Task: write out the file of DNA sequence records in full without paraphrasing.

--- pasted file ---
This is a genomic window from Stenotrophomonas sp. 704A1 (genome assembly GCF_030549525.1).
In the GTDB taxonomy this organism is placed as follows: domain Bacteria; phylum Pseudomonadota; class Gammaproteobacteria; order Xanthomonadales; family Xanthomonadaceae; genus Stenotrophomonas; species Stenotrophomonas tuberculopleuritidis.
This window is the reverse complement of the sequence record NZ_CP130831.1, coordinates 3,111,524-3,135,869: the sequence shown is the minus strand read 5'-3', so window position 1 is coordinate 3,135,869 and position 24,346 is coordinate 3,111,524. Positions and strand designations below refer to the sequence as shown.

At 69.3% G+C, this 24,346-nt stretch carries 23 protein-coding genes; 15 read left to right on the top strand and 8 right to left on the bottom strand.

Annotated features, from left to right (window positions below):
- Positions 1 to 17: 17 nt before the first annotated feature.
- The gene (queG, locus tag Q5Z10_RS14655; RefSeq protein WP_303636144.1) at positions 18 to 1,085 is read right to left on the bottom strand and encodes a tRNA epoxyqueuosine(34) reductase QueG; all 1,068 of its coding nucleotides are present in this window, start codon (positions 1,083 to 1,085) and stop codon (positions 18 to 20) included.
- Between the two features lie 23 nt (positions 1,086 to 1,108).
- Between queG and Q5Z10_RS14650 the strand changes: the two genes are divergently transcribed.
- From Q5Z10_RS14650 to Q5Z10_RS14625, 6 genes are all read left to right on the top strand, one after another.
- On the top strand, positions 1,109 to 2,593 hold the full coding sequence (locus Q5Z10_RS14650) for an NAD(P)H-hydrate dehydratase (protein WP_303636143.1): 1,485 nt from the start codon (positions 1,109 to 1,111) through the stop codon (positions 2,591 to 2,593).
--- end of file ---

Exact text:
This is a genomic window from Stenotrophomonas sp. 704A1 (genome assembly GCF_030549525.1).
In the GTDB taxonomy this organism is placed as follows: domain Bacteria; phylum Pseudomonadota; class Gammaproteobacteria; order Xanthomonadales; family Xanthomonadaceae; genus Stenotrophomonas; species Stenotrophomonas tuberculopleuritidis.
This window is the reverse complement of the sequence record NZ_CP130831.1, coordinates 3,111,524-3,135,869: the sequence shown is the minus strand read 5'-3', so window position 1 is coordinate 3,135,869 and position 24,346 is coordinate 3,111,524. Positions and strand designations below refer to the sequence as shown.

At 69.3% G+C, this 24,346-nt stretch carries 23 protein-coding genes; 15 read left to right on the top strand and 8 right to left on the bottom strand.

Annotated features, from left to right (window positions below):
- Positions 1 to 17: 17 nt before the first annotated feature.
- The gene (queG, locus tag Q5Z10_RS14655; RefSeq protein WP_303636144.1) at positions 18 to 1,085 is read right to left on the bottom strand and encodes a tRNA epoxyqueuosine(34) reductase QueG; all 1,068 of its coding nucleotides are present in this window, start codon (positions 1,083 to 1,085) and stop codon (positions 18 to 20) included.
- Between the two features lie 23 nt (positions 1,086 to 1,108).
- Between queG and Q5Z10_RS14650 the strand changes: the two genes are divergently transcribed.
- From Q5Z10_RS14650 to Q5Z10_RS14625, 6 genes are all read left to right on the top strand, one after another.
- On the top strand, positions 1,109 to 2,593 hold the full coding sequence (locus Q5Z10_RS14650) for an NAD(P)H-hydrate dehydratase (protein WP_303636143.1): 1,485 nt from the start codon (positions 1,109 to 1,111) through the stop codon (positions 2,591 to 2,593).